Debunking the Myth of Hiring for Domain Expertise vs. Functional Expertise
As a CEO scaling your business, you’ll invariably want to hire in new senior people from the outside. Even if you promote aggressively from within, if you’re growing quickly enough, you’ll just need more bodies. And if you’re growing really fast, you will be missing experience from your employee base that you’ll need to augment.
For years, I’ve thought and heard that there’s a basic tradeoff in hiring senior people — you can hire someone with great domain expertise, or you can hire someone with great functional expertise, but it’s almost impossible to find both in the same person, so you need to figure out which is more important to you. Would I rather hire someone who knows the X business, or someone who is a great Head of X? Over the course of the last year, I’ve added four new senior executives to the team at Return Path, and to some extent, I’ve hired people with deep functional expertise but limited domain expertise. Part of that has been driven by the fact that we are now one of the larger companies in the email space, so finding people who have “been there, done that” in email is challenging.
But the amount of senior hiring I’ve done recently has mostly shown me that the “domain vs. functional” framework, while probably accurate, is misleading if you think of it as the most important thing you have to consider when hiring in senior people from the outside.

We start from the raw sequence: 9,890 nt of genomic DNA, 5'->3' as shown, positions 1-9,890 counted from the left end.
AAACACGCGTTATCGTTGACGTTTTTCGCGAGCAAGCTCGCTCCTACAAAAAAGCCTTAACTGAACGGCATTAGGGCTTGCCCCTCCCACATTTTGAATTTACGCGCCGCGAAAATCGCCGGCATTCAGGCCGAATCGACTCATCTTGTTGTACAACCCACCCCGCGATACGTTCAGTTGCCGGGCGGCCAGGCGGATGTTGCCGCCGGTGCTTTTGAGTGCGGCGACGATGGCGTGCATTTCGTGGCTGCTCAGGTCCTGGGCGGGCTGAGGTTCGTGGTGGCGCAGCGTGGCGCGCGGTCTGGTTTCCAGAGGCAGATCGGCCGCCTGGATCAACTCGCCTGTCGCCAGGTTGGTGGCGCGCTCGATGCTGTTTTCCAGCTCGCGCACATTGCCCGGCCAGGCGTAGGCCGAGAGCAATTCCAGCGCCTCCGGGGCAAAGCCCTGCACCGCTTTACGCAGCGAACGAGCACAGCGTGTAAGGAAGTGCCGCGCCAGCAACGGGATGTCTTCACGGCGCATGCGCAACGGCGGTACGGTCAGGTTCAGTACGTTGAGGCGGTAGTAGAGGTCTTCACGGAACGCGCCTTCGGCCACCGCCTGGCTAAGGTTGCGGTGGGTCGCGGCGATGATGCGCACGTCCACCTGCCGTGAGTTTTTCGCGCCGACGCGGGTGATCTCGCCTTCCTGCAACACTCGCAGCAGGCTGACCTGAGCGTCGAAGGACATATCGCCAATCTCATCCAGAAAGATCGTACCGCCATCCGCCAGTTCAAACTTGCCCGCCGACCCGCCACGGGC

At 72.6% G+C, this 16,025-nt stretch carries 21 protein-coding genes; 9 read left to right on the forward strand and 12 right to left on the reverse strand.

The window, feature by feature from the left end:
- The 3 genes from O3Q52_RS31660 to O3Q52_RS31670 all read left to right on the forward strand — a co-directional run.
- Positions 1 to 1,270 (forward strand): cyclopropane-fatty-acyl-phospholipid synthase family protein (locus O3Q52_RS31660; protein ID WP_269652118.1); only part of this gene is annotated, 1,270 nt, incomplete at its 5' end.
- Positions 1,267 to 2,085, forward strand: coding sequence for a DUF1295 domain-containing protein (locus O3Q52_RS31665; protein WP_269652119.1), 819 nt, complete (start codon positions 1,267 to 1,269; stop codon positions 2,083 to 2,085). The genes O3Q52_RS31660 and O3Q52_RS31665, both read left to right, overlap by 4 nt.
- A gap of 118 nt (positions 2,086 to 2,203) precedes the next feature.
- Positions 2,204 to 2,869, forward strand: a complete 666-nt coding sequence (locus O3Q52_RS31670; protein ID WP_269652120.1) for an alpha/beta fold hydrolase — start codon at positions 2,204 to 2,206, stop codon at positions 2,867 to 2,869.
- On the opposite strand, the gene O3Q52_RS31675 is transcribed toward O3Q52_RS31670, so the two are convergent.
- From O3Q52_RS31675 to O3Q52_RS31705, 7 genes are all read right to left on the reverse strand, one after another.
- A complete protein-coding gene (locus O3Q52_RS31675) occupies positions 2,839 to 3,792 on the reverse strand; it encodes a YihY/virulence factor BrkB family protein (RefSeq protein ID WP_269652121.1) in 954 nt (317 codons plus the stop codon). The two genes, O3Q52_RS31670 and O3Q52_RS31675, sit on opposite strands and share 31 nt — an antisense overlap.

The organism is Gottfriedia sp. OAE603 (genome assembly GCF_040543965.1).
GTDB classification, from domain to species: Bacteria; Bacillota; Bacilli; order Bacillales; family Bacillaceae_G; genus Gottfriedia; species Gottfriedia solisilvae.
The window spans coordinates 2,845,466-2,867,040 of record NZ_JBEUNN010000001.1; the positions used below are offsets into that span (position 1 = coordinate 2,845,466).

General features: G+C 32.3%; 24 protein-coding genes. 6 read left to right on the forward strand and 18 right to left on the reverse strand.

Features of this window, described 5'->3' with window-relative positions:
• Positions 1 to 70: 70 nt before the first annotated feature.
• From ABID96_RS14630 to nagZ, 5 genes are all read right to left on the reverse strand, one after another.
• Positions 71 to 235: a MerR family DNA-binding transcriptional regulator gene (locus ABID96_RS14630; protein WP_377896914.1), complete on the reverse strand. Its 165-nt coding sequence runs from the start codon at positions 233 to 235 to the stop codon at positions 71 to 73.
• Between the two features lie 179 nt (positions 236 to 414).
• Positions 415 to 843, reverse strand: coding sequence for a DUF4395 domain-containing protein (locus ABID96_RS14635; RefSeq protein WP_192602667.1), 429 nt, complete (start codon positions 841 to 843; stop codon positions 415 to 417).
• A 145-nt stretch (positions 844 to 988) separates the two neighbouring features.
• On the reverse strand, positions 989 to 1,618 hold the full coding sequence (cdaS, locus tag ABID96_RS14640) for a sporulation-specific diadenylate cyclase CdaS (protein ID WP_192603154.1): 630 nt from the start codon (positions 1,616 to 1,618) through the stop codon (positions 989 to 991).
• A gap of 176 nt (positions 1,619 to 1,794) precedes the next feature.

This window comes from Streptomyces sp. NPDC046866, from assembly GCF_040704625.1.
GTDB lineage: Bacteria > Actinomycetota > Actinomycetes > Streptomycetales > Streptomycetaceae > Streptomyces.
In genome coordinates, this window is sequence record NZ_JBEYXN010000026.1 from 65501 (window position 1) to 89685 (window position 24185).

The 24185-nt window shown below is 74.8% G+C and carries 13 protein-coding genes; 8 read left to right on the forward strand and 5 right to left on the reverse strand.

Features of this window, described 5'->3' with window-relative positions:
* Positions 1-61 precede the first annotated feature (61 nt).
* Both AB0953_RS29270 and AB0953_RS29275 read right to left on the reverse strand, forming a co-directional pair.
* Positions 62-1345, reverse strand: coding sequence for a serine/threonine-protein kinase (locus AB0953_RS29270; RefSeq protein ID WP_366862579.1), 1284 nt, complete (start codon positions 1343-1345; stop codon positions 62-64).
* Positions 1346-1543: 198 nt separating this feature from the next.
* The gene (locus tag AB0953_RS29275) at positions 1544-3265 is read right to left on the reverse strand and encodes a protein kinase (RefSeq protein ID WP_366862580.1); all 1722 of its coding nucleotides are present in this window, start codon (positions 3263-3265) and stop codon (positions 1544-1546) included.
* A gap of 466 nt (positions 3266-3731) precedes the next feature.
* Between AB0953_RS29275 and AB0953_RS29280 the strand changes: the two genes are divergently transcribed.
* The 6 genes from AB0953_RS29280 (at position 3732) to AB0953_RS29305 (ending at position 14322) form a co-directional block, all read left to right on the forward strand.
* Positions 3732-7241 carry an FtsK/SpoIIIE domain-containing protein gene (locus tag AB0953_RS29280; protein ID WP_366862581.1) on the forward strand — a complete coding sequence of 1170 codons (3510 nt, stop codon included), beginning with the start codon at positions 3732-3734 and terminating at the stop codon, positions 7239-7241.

What’s more important is finding people who have experience working at multiple growth stages in their prior jobs, ideally the scaling stage that you’re at as a business. It makes sense if you stop and think about it. If your challenge is SCALING YOUR BUSINESS, then find someone who has DONE THAT before, or at least find someone who has worked at both small companies and larger companies before. I suppose that means you care more about functional expertise than domain expertise, but it’s an important distinction.
Looking for a new industrial-strength CFO for your suddenly large business? Sure, you can hire someone from a Fortune 500 company. But if that person has never worked in a startup or growth stage company, you may get someone fluent in Greek when you speak Latin. He or she will show up on the first day expecting certain processes to be in place, certain spreadsheets to be perfect, certain roles to be filled. And some of them won’t be. The big company executive may freeze like a deer caught in the headlights, whereas the stage-versatile executive will invariably roll up his or her sleeves and fix the spreadsheet, rewrite the process, hire the new person. That’s what scaling needs to feel like.